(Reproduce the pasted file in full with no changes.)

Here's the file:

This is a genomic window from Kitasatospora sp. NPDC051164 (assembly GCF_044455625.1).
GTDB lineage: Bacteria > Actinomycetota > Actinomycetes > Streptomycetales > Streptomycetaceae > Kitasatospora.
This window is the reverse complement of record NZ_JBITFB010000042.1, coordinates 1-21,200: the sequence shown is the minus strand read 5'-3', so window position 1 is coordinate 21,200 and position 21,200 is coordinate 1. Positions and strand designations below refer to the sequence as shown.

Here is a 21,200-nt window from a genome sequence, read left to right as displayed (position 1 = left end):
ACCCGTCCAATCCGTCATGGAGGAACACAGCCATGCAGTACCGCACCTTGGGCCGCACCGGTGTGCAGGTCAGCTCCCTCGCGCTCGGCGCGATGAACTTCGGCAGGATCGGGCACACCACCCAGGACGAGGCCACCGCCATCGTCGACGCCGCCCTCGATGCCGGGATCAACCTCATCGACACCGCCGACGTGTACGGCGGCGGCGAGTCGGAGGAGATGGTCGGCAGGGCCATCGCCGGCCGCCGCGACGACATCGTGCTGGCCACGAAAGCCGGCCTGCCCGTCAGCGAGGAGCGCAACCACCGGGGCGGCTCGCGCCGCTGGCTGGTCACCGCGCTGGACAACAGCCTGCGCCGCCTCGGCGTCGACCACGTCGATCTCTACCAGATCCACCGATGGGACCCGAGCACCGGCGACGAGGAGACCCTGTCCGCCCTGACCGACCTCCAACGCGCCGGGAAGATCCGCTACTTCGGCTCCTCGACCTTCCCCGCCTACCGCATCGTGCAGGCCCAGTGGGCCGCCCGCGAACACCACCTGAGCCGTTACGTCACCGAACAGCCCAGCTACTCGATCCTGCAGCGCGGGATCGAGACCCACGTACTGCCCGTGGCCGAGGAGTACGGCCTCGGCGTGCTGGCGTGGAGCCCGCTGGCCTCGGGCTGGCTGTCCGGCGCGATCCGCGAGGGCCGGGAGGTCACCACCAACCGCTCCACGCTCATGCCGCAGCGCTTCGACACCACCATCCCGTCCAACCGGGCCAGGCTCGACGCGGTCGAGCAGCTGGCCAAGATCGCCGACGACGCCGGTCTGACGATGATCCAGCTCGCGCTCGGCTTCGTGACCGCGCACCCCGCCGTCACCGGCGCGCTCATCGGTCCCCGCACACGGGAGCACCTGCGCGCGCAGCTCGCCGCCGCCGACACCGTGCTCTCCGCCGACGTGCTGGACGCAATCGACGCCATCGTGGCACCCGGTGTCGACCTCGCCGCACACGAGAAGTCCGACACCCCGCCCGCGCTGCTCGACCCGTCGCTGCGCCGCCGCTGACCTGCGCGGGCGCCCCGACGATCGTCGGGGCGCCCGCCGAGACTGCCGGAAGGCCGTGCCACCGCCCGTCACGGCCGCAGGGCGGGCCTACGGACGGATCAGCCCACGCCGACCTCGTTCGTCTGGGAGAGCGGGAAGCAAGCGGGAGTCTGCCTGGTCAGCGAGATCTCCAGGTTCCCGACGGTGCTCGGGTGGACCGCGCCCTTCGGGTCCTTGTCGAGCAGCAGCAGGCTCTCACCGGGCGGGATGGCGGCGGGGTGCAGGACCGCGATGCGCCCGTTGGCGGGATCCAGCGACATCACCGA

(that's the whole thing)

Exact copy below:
This is a genomic window from Kitasatospora sp. NPDC051164 (assembly GCF_044455625.1).
GTDB lineage: Bacteria > Actinomycetota > Actinomycetes > Streptomycetales > Streptomycetaceae > Kitasatospora.
This window is the reverse complement of record NZ_JBITFB010000042.1, coordinates 1-21,200: the sequence shown is the minus strand read 5'-3', so window position 1 is coordinate 21,200 and position 21,200 is coordinate 1. Positions and strand designations below refer to the sequence as shown.

Here is a 21,200-nt window from a genome sequence, read left to right as displayed (position 1 = left end):
ACCCGTCCAATCCGTCATGGAGGAACACAGCCATGCAGTACCGCACCTTGGGCCGCACCGGTGTGCAGGTCAGCTCCCTCGCGCTCGGCGCGATGAACTTCGGCAGGATCGGGCACACCACCCAGGACGAGGCCACCGCCATCGTCGACGCCGCCCTCGATGCCGGGATCAACCTCATCGACACCGCCGACGTGTACGGCGGCGGCGAGTCGGAGGAGATGGTCGGCAGGGCCATCGCCGGCCGCCGCGACGACATCGTGCTGGCCACGAAAGCCGGCCTGCCCGTCAGCGAGGAGCGCAACCACCGGGGCGGCTCGCGCCGCTGGCTGGTCACCGCGCTGGACAACAGCCTGCGCCGCCTCGGCGTCGACCACGTCGATCTCTACCAGATCCACCGATGGGACCCGAGCACCGGCGACGAGGAGACCCTGTCCGCCCTGACCGACCTCCAACGCGCCGGGAAGATCCGCTACTTCGGCTCCTCGACCTTCCCCGCCTACCGCATCGTGCAGGCCCAGTGGGCCGCCCGCGAACACCACCTGAGCCGTTACGTCACCGAACAGCCCAGCTACTCGATCCTGCAGCGCGGGATCGAGACCCACGTACTGCCCGTGGCCGAGGAGTACGGCCTCGGCGTGCTGGCGTGGAGCCCGCTGGCCTCGGGCTGGCTGTCCGGCGCGATCCGCGAGGGCCGGGAGGTCACCACCAACCGCTCCACGCTCATGCCGCAGCGCTTCGACACCACCATCCCGTCCAACCGGGCCAGGCTCGACGCGGTCGAGCAGCTGGCCAAGATCGCCGACGACGCCGGTCTGACGATGATCCAGCTCGCGCTCGGCTTCGTGACCGCGCACCCCGCCGTCACCGGCGCGCTCATCGGTCCCCGCACACGGGAGCACCTGCGCGCGCAGCTCGCCGCCGCCGACACCGTGCTCTCCGCCGACGTGCTGGACGCAATCGACGCCATCGTGGCACCCGGTGTCGACCTCGCCGCACACGAGAAGTCCGACACCCCGCCCGCGCTGCTCGACCCGTCGCTGCGCCGCCGCTGACCTGCGCGGGCGCCCCGACGATCGTCGGGGCGCCCGCCGAGACTGCCGGAAGGCCGTGCCACCGCCCGTCACGGCCGCAGGGCGGGCCTACGGACGGATCAGCCCACGCCGACCTCGTTCGTCTGGGAGAGCGGGAAGCAAGCGGGAGTCTGCCTGGTCAGCGAGATCTCCAGGTTCCCGACGGTGCTCGGGTGGACCGCGCCCTTCGGGTCCTTGTCGAGCAGCAGCAGGCTCTCACCGGGCGGGATGGCGGCGGGGTGCAGGACCGCGATGCGCCCGTTGGCGGGATCCAGCGACATCACCGA